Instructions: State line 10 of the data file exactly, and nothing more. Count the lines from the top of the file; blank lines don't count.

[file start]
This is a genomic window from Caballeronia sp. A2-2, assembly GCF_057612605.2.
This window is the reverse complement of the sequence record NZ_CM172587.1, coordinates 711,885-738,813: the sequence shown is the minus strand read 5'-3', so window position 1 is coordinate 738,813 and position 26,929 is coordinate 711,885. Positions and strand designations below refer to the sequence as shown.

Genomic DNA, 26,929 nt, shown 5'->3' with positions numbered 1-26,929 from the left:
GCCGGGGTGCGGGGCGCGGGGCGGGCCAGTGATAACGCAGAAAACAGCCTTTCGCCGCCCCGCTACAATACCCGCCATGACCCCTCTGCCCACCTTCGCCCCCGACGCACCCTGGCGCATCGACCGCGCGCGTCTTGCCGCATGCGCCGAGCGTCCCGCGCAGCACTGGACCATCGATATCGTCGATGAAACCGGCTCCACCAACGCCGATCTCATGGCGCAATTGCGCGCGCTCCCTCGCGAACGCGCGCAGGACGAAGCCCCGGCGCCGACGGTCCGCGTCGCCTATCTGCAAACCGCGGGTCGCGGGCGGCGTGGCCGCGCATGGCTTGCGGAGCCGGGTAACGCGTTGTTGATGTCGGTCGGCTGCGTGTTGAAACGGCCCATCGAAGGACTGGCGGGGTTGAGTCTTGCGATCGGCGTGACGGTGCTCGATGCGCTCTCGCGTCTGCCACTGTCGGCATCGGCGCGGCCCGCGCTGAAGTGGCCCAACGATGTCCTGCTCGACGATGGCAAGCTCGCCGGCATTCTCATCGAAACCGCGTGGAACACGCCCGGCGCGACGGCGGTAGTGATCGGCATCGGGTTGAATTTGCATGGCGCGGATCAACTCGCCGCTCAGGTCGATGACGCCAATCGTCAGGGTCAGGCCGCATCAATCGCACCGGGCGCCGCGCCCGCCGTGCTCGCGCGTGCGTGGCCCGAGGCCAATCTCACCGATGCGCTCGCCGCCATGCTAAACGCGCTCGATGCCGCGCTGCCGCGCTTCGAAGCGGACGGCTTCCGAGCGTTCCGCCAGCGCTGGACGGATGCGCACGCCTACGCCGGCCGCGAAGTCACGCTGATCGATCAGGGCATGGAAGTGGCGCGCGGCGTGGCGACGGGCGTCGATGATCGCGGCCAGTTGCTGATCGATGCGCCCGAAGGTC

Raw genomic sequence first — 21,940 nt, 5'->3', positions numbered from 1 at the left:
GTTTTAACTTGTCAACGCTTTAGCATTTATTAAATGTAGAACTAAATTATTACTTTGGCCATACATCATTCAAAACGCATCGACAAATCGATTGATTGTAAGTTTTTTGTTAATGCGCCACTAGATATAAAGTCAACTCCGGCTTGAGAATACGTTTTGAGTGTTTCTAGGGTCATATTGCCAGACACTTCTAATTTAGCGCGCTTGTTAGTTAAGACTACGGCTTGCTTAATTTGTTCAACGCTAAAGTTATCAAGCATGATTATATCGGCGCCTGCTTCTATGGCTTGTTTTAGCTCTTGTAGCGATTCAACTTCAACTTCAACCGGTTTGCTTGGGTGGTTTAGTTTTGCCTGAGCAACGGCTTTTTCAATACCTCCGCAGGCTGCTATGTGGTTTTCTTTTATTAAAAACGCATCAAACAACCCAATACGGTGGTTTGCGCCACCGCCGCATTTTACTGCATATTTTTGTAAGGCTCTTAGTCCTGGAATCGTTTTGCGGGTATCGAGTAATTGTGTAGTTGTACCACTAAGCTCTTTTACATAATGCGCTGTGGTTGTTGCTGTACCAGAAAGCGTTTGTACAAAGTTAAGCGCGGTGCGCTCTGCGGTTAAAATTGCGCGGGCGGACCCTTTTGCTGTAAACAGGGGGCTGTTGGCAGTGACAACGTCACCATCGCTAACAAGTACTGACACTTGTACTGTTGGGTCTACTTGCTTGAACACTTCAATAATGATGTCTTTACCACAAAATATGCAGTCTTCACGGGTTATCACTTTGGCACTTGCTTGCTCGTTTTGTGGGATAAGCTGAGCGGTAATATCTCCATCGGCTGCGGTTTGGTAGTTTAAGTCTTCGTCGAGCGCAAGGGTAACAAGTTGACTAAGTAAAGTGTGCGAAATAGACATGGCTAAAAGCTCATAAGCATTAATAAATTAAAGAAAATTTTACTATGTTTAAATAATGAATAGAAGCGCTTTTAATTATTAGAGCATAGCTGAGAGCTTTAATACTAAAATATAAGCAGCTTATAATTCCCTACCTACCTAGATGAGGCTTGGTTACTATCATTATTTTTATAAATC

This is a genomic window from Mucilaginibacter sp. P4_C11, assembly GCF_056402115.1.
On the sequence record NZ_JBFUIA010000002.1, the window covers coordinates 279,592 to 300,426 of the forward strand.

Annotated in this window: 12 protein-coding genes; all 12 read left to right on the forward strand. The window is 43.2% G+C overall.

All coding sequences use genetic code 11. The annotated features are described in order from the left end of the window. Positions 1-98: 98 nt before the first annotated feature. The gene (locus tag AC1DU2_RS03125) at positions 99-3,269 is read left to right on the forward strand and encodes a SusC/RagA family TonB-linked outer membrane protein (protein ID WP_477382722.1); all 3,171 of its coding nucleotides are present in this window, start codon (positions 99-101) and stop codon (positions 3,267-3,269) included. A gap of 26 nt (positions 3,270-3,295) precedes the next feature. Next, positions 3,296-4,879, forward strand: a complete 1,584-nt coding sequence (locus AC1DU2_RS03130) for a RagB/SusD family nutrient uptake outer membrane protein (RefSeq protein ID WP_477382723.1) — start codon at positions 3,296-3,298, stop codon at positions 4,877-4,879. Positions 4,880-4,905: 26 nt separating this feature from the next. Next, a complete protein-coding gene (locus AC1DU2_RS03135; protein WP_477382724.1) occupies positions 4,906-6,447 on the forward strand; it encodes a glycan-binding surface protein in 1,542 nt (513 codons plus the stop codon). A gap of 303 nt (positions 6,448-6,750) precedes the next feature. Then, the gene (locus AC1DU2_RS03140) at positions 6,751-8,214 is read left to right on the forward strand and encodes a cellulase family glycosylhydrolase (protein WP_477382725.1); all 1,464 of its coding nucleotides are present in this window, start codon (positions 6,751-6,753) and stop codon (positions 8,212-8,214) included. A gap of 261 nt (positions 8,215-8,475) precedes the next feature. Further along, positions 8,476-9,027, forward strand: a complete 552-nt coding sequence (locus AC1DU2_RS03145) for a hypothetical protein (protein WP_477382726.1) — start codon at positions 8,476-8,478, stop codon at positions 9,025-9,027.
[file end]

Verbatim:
All coding sequences use genetic code 11. The annotated features are described in order from the left end of the window. Positions 1-98: 98 nt before the first annotated feature. The gene (locus tag AC1DU2_RS03125) at positions 99-3,269 is read left to right on the forward strand and encodes a SusC/RagA family TonB-linked outer membrane protein (protein ID WP_477382722.1); all 3,171 of its coding nucleotides are present in this window, start codon (positions 99-101) and stop codon (positions 3,267-3,269) included. A gap of 26 nt (positions 3,270-3,295) precedes the next feature. Next, positions 3,296-4,879, forward strand: a complete 1,584-nt coding sequence (locus AC1DU2_RS03130) for a RagB/SusD family nutrient uptake outer membrane protein (RefSeq protein ID WP_477382723.1) — start codon at positions 3,296-3,298, stop codon at positions 4,877-4,879. Positions 4,880-4,905: 26 nt separating this feature from the next. Next, a complete protein-coding gene (locus AC1DU2_RS03135; protein WP_477382724.1) occupies positions 4,906-6,447 on the forward strand; it encodes a glycan-binding surface protein in 1,542 nt (513 codons plus the stop codon). A gap of 303 nt (positions 6,448-6,750) precedes the next feature. Then, the gene (locus AC1DU2_RS03140) at positions 6,751-8,214 is read left to right on the forward strand and encodes a cellulase family glycosylhydrolase (protein WP_477382725.1); all 1,464 of its coding nucleotides are present in this window, start codon (positions 6,751-6,753) and stop codon (positions 8,212-8,214) included. A gap of 261 nt (positions 8,215-8,475) precedes the next feature. Further along, positions 8,476-9,027, forward strand: a complete 552-nt coding sequence (locus AC1DU2_RS03145) for a hypothetical protein (protein WP_477382726.1) — start codon at positions 8,476-8,478, stop codon at positions 9,025-9,027.